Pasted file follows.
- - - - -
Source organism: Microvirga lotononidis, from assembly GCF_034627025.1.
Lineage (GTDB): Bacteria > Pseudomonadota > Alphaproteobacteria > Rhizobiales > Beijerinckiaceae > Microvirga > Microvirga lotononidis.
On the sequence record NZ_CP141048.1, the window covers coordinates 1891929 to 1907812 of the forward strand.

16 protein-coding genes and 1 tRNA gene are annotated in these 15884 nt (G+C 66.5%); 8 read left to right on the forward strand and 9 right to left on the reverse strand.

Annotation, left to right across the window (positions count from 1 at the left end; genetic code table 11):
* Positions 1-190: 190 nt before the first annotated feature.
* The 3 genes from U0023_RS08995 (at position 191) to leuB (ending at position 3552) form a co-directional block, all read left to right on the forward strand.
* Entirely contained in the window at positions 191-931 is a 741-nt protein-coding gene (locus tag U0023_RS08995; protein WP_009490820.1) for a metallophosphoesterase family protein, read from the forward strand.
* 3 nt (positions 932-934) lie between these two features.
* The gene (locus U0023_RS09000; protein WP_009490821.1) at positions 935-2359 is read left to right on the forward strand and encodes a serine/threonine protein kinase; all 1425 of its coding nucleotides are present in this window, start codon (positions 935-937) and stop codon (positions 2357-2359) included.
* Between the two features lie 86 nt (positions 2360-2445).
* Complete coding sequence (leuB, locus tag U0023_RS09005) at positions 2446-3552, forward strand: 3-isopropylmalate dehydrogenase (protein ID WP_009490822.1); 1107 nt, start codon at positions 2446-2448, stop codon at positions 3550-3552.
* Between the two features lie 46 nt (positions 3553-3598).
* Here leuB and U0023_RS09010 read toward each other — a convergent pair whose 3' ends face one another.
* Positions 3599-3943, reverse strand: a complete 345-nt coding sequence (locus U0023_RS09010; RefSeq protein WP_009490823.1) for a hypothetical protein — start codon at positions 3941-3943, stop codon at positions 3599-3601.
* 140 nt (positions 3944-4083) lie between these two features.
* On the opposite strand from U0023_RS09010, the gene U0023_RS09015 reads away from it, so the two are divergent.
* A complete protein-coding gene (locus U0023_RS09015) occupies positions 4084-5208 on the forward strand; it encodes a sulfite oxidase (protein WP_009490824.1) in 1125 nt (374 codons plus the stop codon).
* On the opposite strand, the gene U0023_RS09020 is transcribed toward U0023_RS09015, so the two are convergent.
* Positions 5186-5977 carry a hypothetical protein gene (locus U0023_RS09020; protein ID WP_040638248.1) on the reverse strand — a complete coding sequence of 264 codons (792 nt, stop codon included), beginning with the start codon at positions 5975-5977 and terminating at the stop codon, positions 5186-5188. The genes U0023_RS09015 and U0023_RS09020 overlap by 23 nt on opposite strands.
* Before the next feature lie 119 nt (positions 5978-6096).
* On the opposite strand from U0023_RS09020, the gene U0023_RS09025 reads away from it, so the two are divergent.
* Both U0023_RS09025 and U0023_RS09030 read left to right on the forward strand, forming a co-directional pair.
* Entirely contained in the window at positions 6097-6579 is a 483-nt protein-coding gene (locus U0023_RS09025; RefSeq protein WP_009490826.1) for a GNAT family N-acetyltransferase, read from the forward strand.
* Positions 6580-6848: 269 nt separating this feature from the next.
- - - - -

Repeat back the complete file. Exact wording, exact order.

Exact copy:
Source organism: Microvirga lotononidis, from assembly GCF_034627025.1.
Lineage (GTDB): Bacteria > Pseudomonadota > Alphaproteobacteria > Rhizobiales > Beijerinckiaceae > Microvirga > Microvirga lotononidis.
On the sequence record NZ_CP141048.1, the window covers coordinates 1891929 to 1907812 of the forward strand.

16 protein-coding genes and 1 tRNA gene are annotated in these 15884 nt (G+C 66.5%); 8 read left to right on the forward strand and 9 right to left on the reverse strand.

Annotation, left to right across the window (positions count from 1 at the left end; genetic code table 11):
* Positions 1-190: 190 nt before the first annotated feature.
* The 3 genes from U0023_RS08995 (at position 191) to leuB (ending at position 3552) form a co-directional block, all read left to right on the forward strand.
* Entirely contained in the window at positions 191-931 is a 741-nt protein-coding gene (locus tag U0023_RS08995; protein WP_009490820.1) for a metallophosphoesterase family protein, read from the forward strand.
* 3 nt (positions 932-934) lie between these two features.
* The gene (locus U0023_RS09000; protein WP_009490821.1) at positions 935-2359 is read left to right on the forward strand and encodes a serine/threonine protein kinase; all 1425 of its coding nucleotides are present in this window, start codon (positions 935-937) and stop codon (positions 2357-2359) included.
* Between the two features lie 86 nt (positions 2360-2445).
* Complete coding sequence (leuB, locus tag U0023_RS09005) at positions 2446-3552, forward strand: 3-isopropylmalate dehydrogenase (protein ID WP_009490822.1); 1107 nt, start codon at positions 2446-2448, stop codon at positions 3550-3552.
* Between the two features lie 46 nt (positions 3553-3598).
* Here leuB and U0023_RS09010 read toward each other — a convergent pair whose 3' ends face one another.
* Positions 3599-3943, reverse strand: a complete 345-nt coding sequence (locus U0023_RS09010; RefSeq protein WP_009490823.1) for a hypothetical protein — start codon at positions 3941-3943, stop codon at positions 3599-3601.
* 140 nt (positions 3944-4083) lie between these two features.
* On the opposite strand from U0023_RS09010, the gene U0023_RS09015 reads away from it, so the two are divergent.
* A complete protein-coding gene (locus U0023_RS09015) occupies positions 4084-5208 on the forward strand; it encodes a sulfite oxidase (protein WP_009490824.1) in 1125 nt (374 codons plus the stop codon).
* On the opposite strand, the gene U0023_RS09020 is transcribed toward U0023_RS09015, so the two are convergent.
* Positions 5186-5977 carry a hypothetical protein gene (locus U0023_RS09020; protein ID WP_040638248.1) on the reverse strand — a complete coding sequence of 264 codons (792 nt, stop codon included), beginning with the start codon at positions 5975-5977 and terminating at the stop codon, positions 5186-5188. The genes U0023_RS09015 and U0023_RS09020 overlap by 23 nt on opposite strands.
* Before the next feature lie 119 nt (positions 5978-6096).
* On the opposite strand from U0023_RS09020, the gene U0023_RS09025 reads away from it, so the two are divergent.
* Both U0023_RS09025 and U0023_RS09030 read left to right on the forward strand, forming a co-directional pair.
* Entirely contained in the window at positions 6097-6579 is a 483-nt protein-coding gene (locus U0023_RS09025; RefSeq protein WP_009490826.1) for a GNAT family N-acetyltransferase, read from the forward strand.
* Positions 6580-6848: 269 nt separating this feature from the next.